Rich People Have Access to Better Microbes Than Poor People, Researchers Say

Everything from what you eat to where you live and work affects your microbiome.
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A lavish New Year's Eve banquet. Image: PYMCA/Universal Images Group via Getty Images)

Our bodies are home to an abundance of tiny organisms, collectively called the microbiome, which are essential to human health and longevity. But not all microbiomes are equal, according to an essay published on Tuesday in PLOS Biology that spotlights how access to healthy microbes is profoundly interlinked with social and economic inequities.

A team led by Suzanne Ishaq, an assistant professor at the University of Maine and an expert in animal microbiomes, outlines examples of the human microbiome’s sensitivity to discrepancies in healthcare, nutrition, and safe environmental standards. This “microbial inequality,” as the essay calls it, raises the question of whether a healthy microbiome should be a “right” or a “legal obligation” for governments to pursue on behalf of people.


“The diet that you eat and your lifestyle can have dramatic impacts on the gut microbes that you recruit and the benefits or the negatives that you derive from them,” said Ishaq in a call. “If you don’t even have access to a good quality diet, you might be suffering the effects of not having those beneficial microbes and products in ways you might not have imagined.”

Gaps in microbial health can emerge before a person is even born, because some of the most important microbes are fostered in utero. The fetal microbiome is influenced by the mother’s access to healthy foods as well as her stress levels, which can be amplified by economic inequities. The availability of maternity leave or social support also affects the amount of time that new mothers can devote to breastfeeding their babies, which is another critical factor in the establishment of a healthy microbiome.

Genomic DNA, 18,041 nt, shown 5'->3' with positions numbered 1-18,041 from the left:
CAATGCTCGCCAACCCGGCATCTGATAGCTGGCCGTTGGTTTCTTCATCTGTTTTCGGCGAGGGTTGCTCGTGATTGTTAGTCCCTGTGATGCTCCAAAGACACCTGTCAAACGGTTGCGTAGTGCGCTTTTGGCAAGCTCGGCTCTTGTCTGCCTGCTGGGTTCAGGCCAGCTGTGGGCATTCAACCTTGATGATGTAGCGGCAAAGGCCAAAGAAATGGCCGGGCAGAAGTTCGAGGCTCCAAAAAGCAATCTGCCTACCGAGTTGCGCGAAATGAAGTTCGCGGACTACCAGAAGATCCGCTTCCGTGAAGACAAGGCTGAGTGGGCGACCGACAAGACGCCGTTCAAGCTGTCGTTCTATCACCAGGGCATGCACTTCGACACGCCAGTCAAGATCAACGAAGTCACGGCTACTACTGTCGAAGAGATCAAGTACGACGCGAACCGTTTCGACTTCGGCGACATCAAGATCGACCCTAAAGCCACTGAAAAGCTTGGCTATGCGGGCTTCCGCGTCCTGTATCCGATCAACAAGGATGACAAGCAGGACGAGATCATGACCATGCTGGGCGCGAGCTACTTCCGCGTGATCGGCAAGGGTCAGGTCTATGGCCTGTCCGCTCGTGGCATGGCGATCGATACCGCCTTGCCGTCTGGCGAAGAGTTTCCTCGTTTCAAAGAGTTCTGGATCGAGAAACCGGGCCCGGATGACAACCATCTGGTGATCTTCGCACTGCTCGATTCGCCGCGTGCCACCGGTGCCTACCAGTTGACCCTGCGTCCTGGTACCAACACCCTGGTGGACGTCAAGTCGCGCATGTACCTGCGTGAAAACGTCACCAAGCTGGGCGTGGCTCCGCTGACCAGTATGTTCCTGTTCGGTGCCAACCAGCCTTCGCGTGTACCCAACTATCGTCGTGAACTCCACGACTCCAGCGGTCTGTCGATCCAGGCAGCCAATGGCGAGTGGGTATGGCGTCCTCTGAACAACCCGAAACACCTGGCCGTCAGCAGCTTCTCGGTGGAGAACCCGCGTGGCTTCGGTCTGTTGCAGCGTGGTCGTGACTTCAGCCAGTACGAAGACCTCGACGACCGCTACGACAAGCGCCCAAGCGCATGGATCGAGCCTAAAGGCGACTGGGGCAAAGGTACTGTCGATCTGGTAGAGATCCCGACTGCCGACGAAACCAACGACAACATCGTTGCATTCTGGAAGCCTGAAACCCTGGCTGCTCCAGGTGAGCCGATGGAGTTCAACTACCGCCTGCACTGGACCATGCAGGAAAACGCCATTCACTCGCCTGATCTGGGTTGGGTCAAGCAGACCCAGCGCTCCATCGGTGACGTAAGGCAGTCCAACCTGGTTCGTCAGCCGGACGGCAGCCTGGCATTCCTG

These microbial patterns play out over our entire lifetimes. Populations with access to quality nutrition will have better physical and mental health outcomes than those that do not, and that is reflected on a gut microbial level. The environmental quality of the buildings where we live and work also influence what lifeforms are inside us, as does our general proximity to greenspace, on the positive side, or polluting industrial and agricultural facilities, on the negative end.

Ishaq had been ruminating about these connections in her research for years, and decided to teach a special course on the subject at the University of Oregon over the summer. Fifteen undergraduate students with a wide variety of majors participated in the class, and are now co-authors on the new paper. Because the majority of the class were not science majors, the essay has an interdisciplinary approach that concludes with legal and political implications of microbial inequality, in addition to the medical dimensions.


“They were actually much more familiar with the social policies than I was, given their background, which was really cool,” Ishaq said of her students.

One of the questions the team explored is whether a healthy microbiome can be considered a human right or a legal obligation. One 2011 paper touched on this issue through the lens of biobanking, or archiving of human tissue, but there has never been a major legal case that establishes who owns an individual’s microbiome, or if people are legally entitled to a healthy microbiome.

From the perspective of Ishaq and her colleagues, the dynamic nature of the microbiome suggests that legal arguments should emphasize access to healthy microbes, rather than ownership over one’s microbiome.

“You’re picking up and putting off hundreds of thousands of microbial cells every day so to think that what’s in your gut is completely yours is probably the wrong way to think about it,” Ishaq explained. “They are more like passengers than things that you own.”

In other words, healthy microbes could potentially be categorized as an essential resource or common good, like clean water, safe environments, and quality public health. Ishaq hopes the essay will encourage researchers across disciplines to think about the human microbiome as both a metric of social inequities, and a roadmap to more effectively bridge those divides.

“It tends to be people that weren’t even involved with polluting water or growing too much food or pouring chemicals everywhere that end up being the ones that have to deal with these microbial-related problems,” she said.

Addressing this problem will require restructuring our societies on the largest scales, in order to ensure that the small-scale lifeforms inside us can thrive, so that we can too.